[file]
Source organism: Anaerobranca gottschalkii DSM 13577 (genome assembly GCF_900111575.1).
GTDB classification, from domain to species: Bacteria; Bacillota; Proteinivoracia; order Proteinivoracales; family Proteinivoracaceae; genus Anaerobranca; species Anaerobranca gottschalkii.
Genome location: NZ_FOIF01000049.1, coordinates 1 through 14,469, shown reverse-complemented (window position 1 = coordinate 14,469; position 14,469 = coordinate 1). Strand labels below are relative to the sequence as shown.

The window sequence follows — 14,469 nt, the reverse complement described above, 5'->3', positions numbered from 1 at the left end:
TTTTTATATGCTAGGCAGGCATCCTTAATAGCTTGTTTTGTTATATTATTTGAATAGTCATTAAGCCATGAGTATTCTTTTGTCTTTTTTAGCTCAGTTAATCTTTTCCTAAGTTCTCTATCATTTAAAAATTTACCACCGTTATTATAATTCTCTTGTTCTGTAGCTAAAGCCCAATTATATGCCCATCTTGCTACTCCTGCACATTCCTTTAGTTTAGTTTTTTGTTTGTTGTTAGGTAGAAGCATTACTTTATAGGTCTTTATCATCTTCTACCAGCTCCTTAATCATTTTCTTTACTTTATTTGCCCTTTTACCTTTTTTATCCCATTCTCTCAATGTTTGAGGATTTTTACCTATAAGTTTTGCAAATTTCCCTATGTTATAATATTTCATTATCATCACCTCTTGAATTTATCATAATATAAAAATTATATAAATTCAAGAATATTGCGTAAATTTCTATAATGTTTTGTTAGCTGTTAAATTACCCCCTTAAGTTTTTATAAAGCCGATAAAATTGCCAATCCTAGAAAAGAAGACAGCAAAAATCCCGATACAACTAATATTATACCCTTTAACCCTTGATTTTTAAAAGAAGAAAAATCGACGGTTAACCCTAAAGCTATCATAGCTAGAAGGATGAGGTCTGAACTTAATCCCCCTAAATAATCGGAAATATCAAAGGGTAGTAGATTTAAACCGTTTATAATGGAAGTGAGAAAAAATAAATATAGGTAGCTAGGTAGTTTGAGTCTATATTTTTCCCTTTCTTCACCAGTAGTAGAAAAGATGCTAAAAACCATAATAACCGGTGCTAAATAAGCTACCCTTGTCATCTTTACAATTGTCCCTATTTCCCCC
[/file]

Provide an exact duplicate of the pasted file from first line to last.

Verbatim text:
Source organism: Anaerobranca gottschalkii DSM 13577 (genome assembly GCF_900111575.1).
GTDB classification, from domain to species: Bacteria; Bacillota; Proteinivoracia; order Proteinivoracales; family Proteinivoracaceae; genus Anaerobranca; species Anaerobranca gottschalkii.
Genome location: NZ_FOIF01000049.1, coordinates 1 through 14,469, shown reverse-complemented (window position 1 = coordinate 14,469; position 14,469 = coordinate 1). Strand labels below are relative to the sequence as shown.

The window sequence follows — 14,469 nt, the reverse complement described above, 5'->3', positions numbered from 1 at the left end:
TTTTTATATGCTAGGCAGGCATCCTTAATAGCTTGTTTTGTTATATTATTTGAATAGTCATTAAGCCATGAGTATTCTTTTGTCTTTTTTAGCTCAGTTAATCTTTTCCTAAGTTCTCTATCATTTAAAAATTTACCACCGTTATTATAATTCTCTTGTTCTGTAGCTAAAGCCCAATTATATGCCCATCTTGCTACTCCTGCACATTCCTTTAGTTTAGTTTTTTGTTTGTTGTTAGGTAGAAGCATTACTTTATAGGTCTTTATCATCTTCTACCAGCTCCTTAATCATTTTCTTTACTTTATTTGCCCTTTTACCTTTTTTATCCCATTCTCTCAATGTTTGAGGATTTTTACCTATAAGTTTTGCAAATTTCCCTATGTTATAATATTTCATTATCATCACCTCTTGAATTTATCATAATATAAAAATTATATAAATTCAAGAATATTGCGTAAATTTCTATAATGTTTTGTTAGCTGTTAAATTACCCCCTTAAGTTTTTATAAAGCCGATAAAATTGCCAATCCTAGAAAAGAAGACAGCAAAAATCCCGATACAACTAATATTATACCCTTTAACCCTTGATTTTTAAAAGAAGAAAAATCGACGGTTAACCCTAAAGCTATCATAGCTAGAAGGATGAGGTCTGAACTTAATCCCCCTAAATAATCGGAAATATCAAAGGGTAGTAGATTTAAACCGTTTATAATGGAAGTGAGAAAAAATAAATATAGGTAGCTAGGTAGTTTGAGTCTATATTTTTCCCTTTCTTCACCAGTAGTAGAAAAGATGCTAAAAACCATAATAACCGGTGCTAAATAAGCTACCCTTGTCATCTTTACAATTGTCCCTATTTCCCCC